The Vault 7 leak that appeared early in March of 2017 either represents the most significant disclosure of classified information since documents taken from the U.S. government by former CIA employee Edward Snowden first began appearing in 2013, or it may be even “bigger than Snowden.”
Here are seven lessons from this leak, with some help from F-Secure experts, including one of our newest fellows Andrea Barisani — an internationally recognized security researcher, founder of Inverse Path and now head of hardware security at F-Secure:
1.These leaks exposed what professionals assumed.
With Vault 7, Wikileaks presented what it called “the entire hacking capacity of the CIA” in nearly 9,000 documents. And the capabilities appear to include the ability to break into smartphones, computers and even Internet-connected TVs using tricks that can allegedly bypass most major antivirus solutions, including F-Secure, a claim our Labs immediately began investigating.
Wikileaks’ method of directly posting the entire leak online is in contrast to the Snowden links, which were curated by journalists from The Guardian, The Intercept and the Washington Post. While the current leak — like the Snowden leaks that began nearly four years ago — shocked many internet users, it merely confirmed the suspicions of security professionals around the world.
2. But Vault 7 should be a wake-up call for the public.
“These programs are expected from certain agencies,” Andrea told us. “I think the major impact of the leaks won’t be within the security community but with the larger public that might find such practices absolutely unexpected.”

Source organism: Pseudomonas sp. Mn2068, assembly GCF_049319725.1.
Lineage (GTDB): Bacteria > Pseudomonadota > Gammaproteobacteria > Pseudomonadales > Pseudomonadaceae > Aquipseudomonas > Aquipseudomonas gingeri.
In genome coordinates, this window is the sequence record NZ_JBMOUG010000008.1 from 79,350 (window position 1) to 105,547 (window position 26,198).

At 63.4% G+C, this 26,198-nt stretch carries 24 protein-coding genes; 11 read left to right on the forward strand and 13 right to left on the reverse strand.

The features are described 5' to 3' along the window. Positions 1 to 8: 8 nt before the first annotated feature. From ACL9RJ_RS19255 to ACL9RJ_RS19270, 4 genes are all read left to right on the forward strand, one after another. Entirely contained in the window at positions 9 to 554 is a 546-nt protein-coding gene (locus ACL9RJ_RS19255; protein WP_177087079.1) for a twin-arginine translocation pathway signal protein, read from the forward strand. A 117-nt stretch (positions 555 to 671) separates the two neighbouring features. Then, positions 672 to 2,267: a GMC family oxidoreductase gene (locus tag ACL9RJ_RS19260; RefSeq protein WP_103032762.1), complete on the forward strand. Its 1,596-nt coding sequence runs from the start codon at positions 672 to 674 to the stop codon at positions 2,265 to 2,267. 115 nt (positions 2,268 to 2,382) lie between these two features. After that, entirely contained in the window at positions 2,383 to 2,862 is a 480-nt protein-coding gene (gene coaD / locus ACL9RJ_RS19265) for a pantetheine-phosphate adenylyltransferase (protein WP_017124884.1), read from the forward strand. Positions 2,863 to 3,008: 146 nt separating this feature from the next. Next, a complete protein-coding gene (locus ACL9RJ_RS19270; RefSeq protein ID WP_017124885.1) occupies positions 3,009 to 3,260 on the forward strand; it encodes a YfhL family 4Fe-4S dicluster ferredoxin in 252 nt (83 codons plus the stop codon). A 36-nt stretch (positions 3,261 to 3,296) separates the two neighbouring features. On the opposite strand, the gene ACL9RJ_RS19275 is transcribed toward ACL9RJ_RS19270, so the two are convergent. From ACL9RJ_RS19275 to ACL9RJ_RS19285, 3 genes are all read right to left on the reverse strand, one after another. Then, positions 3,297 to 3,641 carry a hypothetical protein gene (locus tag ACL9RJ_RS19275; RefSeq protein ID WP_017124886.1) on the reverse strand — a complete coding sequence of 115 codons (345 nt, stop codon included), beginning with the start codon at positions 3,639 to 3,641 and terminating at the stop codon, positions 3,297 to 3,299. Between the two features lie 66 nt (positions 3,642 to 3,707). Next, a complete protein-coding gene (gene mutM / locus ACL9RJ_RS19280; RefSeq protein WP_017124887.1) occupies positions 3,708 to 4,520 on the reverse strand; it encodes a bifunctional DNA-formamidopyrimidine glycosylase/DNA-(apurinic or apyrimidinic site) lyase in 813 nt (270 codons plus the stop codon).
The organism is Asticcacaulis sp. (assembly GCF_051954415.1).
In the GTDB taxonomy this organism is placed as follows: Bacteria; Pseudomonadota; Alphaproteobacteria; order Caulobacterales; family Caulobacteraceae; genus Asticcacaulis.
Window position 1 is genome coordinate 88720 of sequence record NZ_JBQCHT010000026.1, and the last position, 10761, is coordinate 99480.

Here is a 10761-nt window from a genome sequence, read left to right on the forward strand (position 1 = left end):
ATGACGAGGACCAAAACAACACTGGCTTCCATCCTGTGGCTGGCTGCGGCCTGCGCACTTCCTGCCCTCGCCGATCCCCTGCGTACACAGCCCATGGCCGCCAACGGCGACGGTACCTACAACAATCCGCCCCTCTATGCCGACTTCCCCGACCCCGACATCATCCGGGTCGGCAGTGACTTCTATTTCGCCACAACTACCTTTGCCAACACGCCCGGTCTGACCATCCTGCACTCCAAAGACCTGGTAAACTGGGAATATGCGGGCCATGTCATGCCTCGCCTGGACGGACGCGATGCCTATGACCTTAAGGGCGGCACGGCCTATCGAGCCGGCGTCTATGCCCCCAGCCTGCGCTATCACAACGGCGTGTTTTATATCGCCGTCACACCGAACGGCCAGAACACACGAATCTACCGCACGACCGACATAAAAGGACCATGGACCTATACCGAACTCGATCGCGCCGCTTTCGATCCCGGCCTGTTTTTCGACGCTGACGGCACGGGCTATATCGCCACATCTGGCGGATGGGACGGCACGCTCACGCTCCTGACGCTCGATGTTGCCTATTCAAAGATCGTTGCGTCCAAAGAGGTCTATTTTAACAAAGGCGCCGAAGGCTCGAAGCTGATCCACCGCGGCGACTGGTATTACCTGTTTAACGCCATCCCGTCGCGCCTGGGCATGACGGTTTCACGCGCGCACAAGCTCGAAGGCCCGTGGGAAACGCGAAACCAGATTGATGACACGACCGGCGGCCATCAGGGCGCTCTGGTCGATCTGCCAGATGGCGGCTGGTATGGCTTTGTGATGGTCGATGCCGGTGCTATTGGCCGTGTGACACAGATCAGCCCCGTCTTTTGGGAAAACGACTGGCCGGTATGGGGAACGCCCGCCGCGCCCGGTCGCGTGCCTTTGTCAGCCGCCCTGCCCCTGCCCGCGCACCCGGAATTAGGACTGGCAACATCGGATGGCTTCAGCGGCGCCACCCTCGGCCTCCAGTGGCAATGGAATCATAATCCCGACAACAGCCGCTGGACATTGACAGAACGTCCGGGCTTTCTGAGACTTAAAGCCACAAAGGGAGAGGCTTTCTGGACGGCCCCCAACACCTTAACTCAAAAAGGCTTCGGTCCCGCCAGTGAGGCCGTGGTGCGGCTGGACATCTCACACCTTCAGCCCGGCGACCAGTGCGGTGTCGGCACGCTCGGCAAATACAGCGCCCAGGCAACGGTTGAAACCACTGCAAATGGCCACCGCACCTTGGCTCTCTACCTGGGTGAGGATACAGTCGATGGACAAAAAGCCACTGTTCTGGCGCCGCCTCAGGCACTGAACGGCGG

Hypponen’s law says, “Whenever an appliance is described as being ‘smart,’ it’s vulnerable.”
Hopefully these leaks are making millions and billions people around the globe aware that anything that’s connected to the internet can be hacked, whether it’s a TV or a toaster.
Or, as The Onion put it…
The security of the developing Internet of Things has often been an afterthought.
“It is essential to ensure design and implementation is secure from the start,” Andrea said.
Last year insecure IoT devices helped bring us the largest attack on internet infrastructure ever.
If that didn’t convince us to start getting serious about securing all smart devices, maybe Vault 7 will.
As Andrea told us, “The time to act is now… if not yesterday.”
3. The best OPSEC tactic is to never be targeted by a “three-letter agency.”
Intelligence agencies around the world have trillions of dollars to spend — and after the role cyber security played in the 2016 U.S. election you can be sure they will be spending more and more on hacking. And if you have enough money and man hours, anything is possible.
“The question is really not whether the CIA can bypass our products, the answer to that is always yes,” explains Mikko Hypponen, F-Secure’s Chief Research Officer. “If they cannot do it right now, they invest another million to find a flaw. It has seemingly bottomless funds to dedicate to such activities. The scale of its hacking campaign against security vendors and hardware manufactures outlined in the Wikileaks files attests to that.”
4. There is danger in these leaks.